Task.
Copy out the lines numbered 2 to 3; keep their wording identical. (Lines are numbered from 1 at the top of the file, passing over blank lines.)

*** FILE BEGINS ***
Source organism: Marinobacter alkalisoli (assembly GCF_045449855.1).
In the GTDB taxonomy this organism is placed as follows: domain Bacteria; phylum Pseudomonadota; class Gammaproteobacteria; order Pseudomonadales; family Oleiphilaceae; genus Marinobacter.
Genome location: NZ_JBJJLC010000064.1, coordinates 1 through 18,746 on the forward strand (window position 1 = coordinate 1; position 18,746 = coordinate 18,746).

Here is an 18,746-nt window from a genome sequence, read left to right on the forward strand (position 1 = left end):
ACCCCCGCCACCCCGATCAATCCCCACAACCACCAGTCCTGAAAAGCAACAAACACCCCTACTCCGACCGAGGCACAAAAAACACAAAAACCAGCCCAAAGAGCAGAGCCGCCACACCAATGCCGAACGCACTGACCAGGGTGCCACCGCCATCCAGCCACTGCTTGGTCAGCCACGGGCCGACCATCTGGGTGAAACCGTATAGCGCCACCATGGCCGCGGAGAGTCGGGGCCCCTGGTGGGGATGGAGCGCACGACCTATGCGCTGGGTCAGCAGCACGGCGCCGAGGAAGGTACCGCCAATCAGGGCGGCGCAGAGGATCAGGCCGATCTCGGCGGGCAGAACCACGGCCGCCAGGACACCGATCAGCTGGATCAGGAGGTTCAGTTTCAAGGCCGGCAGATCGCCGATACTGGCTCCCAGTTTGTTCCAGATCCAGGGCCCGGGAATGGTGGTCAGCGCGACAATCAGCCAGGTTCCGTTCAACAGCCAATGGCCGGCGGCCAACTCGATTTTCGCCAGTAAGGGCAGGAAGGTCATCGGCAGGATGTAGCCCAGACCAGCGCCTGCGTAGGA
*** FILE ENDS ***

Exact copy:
In the GTDB taxonomy this organism is placed as follows: domain Bacteria; phylum Pseudomonadota; class Gammaproteobacteria; order Pseudomonadales; family Oleiphilaceae; genus Marinobacter.
Genome location: NZ_JBJJLC010000064.1, coordinates 1 through 18,746 on the forward strand (window position 1 = coordinate 1; position 18,746 = coordinate 18,746).